1. Existing modified obstetric early warning scoring systems varied in criteria, sensitivity, and specificity for detecting severe sepsis.
2. These scoring systems were poor predictors of severe sepsis and tended to overpredict severe sepsis.
Evidence Rating Level: 2 (Good)
Study Rundown: Sepsis is a systemic inflammatory response to infection and manifests in varying degrees of severity, from systemic inflammatory response syndrome to septic shock. Given the increased mortality associated with sepsis, early identification is paramount to appropriate treatment. To this end, the Modified Early Warning Score (MEWS), which is based on vital signs, mental status and urine output, was developed; it has been shown to predict the need for intensive care and increased mortality. Physiological changes of pregnancy, such as increased heart rate, can mimic the signs of sepsis, making it more challenging to accurately identify septic patients in a timely manner. Prior studies exploring the use of the MEWS in the obstetric population demonstrated that it does not perform as well as for the general population. Since maternal sepsis is a leading cause of preventable maternal morbidity and mortality, several modified obstetric early warning scoring systems (MOEWS) were developed, but few have been validated. The present work sought to assess the predictive power of existing MOEWS among women with chorioamnionitis. The authors found that criteria varied between systems and that severe sepsis was overdiagnosed, suggesting that secondary testing following a positive score may be useful to prevent overtreatment.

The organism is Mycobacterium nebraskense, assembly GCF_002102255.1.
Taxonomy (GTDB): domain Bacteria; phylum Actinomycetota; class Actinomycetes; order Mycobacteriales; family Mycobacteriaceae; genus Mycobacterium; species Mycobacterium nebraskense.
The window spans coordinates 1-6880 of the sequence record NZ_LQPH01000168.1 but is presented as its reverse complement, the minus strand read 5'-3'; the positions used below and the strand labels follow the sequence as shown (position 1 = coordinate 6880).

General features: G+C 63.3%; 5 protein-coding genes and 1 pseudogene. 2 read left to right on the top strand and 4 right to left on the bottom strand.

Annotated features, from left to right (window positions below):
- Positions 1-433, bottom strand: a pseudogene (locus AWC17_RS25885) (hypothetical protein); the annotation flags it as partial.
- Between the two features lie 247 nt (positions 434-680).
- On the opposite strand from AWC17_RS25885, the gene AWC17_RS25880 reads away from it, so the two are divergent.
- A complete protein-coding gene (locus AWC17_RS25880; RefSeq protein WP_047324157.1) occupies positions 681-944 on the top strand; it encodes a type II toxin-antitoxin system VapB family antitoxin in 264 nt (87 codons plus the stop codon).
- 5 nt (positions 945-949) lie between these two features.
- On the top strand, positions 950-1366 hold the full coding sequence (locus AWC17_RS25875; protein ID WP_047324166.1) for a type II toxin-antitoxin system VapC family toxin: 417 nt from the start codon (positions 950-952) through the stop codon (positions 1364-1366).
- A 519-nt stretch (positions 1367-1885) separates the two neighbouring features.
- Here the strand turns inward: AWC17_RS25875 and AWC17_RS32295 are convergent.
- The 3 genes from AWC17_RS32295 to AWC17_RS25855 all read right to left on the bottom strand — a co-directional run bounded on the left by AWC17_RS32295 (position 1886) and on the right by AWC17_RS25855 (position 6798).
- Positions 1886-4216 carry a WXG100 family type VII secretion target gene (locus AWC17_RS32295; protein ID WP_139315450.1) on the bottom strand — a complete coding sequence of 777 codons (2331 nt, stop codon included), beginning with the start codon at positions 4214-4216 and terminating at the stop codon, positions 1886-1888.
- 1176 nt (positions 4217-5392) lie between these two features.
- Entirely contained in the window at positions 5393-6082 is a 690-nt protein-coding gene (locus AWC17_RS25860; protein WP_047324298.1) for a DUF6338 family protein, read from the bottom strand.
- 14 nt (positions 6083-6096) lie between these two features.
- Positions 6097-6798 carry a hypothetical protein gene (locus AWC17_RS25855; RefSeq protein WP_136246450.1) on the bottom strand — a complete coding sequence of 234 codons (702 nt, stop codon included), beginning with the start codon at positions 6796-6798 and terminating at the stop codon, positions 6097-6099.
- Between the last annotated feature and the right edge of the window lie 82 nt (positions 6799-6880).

Strengths of the study include prospective data collection and comparison of obstetric scoring systems to the MEWS. Limitations included retrospective design and low incidence of severe sepsis in the study population, which lowers positive predictive value. Additional large-scale, prospective studies are needed to identify or develop the best MOEWS and if appropriate, secondary test for detecting severe sepsis.
In-Depth [retrospective cohort]: This study assessed the predictive power of 6 existing MOEWS among 364 women identified via electronic chart review as having chorioamnionitis. Outcomes of interest were sensitivity, specificity, positive and negative predictive value of the MOEWS.
Sensitivities ranged from 40-100% (CI: 5.27-95.3%, 47.8-100%) and specificity also ranged widely from 3.6-96.9% (CI: 1.94-6.11%, 94.6-98.5%). Positive predictive value ranged from 1.42-15.4% (CI 0.47-3.3%, 1.92-45.4%). The greatest area under receiver-operating characteristic curve was 0.72 (CI: 0.48-0.96).
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